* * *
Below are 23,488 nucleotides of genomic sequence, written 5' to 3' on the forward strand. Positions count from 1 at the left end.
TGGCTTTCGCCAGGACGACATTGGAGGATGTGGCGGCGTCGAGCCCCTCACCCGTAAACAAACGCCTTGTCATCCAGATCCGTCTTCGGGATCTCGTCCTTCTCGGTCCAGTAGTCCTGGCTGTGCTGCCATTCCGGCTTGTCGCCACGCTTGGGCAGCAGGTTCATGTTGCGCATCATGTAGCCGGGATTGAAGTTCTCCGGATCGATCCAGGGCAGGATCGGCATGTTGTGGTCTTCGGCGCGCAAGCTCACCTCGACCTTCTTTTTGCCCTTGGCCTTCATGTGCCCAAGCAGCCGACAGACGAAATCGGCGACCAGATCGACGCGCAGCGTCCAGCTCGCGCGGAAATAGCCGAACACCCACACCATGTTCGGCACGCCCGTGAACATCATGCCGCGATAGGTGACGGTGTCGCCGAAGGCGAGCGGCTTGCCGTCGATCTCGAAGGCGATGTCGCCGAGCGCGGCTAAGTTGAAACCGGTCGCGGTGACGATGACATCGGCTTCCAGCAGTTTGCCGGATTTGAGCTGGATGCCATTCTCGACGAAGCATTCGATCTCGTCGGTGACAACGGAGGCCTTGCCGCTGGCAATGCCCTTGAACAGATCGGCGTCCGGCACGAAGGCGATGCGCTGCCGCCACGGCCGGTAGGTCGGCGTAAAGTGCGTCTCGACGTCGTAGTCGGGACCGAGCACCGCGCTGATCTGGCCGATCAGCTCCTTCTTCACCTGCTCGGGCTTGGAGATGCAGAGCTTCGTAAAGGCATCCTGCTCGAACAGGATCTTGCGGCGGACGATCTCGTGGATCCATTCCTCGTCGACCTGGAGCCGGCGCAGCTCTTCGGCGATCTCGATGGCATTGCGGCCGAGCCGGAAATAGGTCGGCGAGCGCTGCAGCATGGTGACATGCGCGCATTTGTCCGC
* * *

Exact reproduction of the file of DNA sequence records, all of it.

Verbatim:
Below are 23,488 nucleotides of genomic sequence, written 5' to 3' on the forward strand. Positions count from 1 at the left end.
TGGCTTTCGCCAGGACGACATTGGAGGATGTGGCGGCGTCGAGCCCCTCACCCGTAAACAAACGCCTTGTCATCCAGATCCGTCTTCGGGATCTCGTCCTTCTCGGTCCAGTAGTCCTGGCTGTGCTGCCATTCCGGCTTGTCGCCACGCTTGGGCAGCAGGTTCATGTTGCGCATCATGTAGCCGGGATTGAAGTTCTCCGGATCGATCCAGGGCAGGATCGGCATGTTGTGGTCTTCGGCGCGCAAGCTCACCTCGACCTTCTTTTTGCCCTTGGCCTTCATGTGCCCAAGCAGCCGACAGACGAAATCGGCGACCAGATCGACGCGCAGCGTCCAGCTCGCGCGGAAATAGCCGAACACCCACACCATGTTCGGCACGCCCGTGAACATCATGCCGCGATAGGTGACGGTGTCGCCGAAGGCGAGCGGCTTGCCGTCGATCTCGAAGGCGATGTCGCCGAGCGCGGCTAAGTTGAAACCGGTCGCGGTGACGATGACATCGGCTTCCAGCAGTTTGCCGGATTTGAGCTGGATGCCATTCTCGACGAAGCATTCGATCTCGTCGGTGACAACGGAGGCCTTGCCGCTGGCAATGCCCTTGAACAGATCGGCGTCCGGCACGAAGGCGATGCGCTGCCGCCACGGCCGGTAGGTCGGCGTAAAGTGCGTCTCGACGTCGTAGTCGGGACCGAGCACCGCGCTGATCTGGCCGATCAGCTCCTTCTTCACCTGCTCGGGCTTGGAGATGCAGAGCTTCGTAAAGGCATCCTGCTCGAACAGGATCTTGCGGCGGACGATCTCGTGGATCCATTCCTCGTCGACCTGGAGCCGGCGCAGCTCTTCGGCGATCTCGATGGCATTGCGGCCGAGCCGGAAATAGGTCGGCGAGCGCTGCAGCATGGTGACATGCGCGCATTTGTCCGC